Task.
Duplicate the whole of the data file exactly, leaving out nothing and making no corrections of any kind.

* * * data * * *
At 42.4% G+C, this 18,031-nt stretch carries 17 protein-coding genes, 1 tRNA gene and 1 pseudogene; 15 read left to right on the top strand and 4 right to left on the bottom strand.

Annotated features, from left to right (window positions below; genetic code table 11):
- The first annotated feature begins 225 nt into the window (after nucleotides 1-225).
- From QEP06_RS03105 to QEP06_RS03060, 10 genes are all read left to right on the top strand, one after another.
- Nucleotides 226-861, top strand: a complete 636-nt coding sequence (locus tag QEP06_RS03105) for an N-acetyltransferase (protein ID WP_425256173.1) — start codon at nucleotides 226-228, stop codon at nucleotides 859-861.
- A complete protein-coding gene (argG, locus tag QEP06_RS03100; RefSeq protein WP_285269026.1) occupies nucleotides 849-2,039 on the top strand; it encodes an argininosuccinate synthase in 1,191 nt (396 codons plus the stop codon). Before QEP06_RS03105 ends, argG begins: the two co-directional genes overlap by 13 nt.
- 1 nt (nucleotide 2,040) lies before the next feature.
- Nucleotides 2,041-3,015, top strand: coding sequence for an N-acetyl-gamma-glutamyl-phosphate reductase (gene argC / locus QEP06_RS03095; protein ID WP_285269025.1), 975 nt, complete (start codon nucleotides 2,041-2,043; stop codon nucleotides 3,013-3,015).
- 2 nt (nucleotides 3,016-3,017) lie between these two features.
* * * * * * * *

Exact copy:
At 42.4% G+C, this 18,031-nt stretch carries 17 protein-coding genes, 1 tRNA gene and 1 pseudogene; 15 read left to right on the top strand and 4 right to left on the bottom strand.

Annotated features, from left to right (window positions below; genetic code table 11):
- The first annotated feature begins 225 nt into the window (after nucleotides 1-225).
- From QEP06_RS03105 to QEP06_RS03060, 10 genes are all read left to right on the top strand, one after another.
- Nucleotides 226-861, top strand: a complete 636-nt coding sequence (locus tag QEP06_RS03105) for an N-acetyltransferase (protein ID WP_425256173.1) — start codon at nucleotides 226-228, stop codon at nucleotides 859-861.
- A complete protein-coding gene (argG, locus tag QEP06_RS03100; RefSeq protein WP_285269026.1) occupies nucleotides 849-2,039 on the top strand; it encodes an argininosuccinate synthase in 1,191 nt (396 codons plus the stop codon). Before QEP06_RS03105 ends, argG begins: the two co-directional genes overlap by 13 nt.
- 1 nt (nucleotide 2,040) lies before the next feature.
- Nucleotides 2,041-3,015, top strand: coding sequence for an N-acetyl-gamma-glutamyl-phosphate reductase (gene argC / locus QEP06_RS03095; protein ID WP_285269025.1), 975 nt, complete (start codon nucleotides 2,041-2,043; stop codon nucleotides 3,013-3,015).
- 2 nt (nucleotides 3,016-3,017) lie between these two features.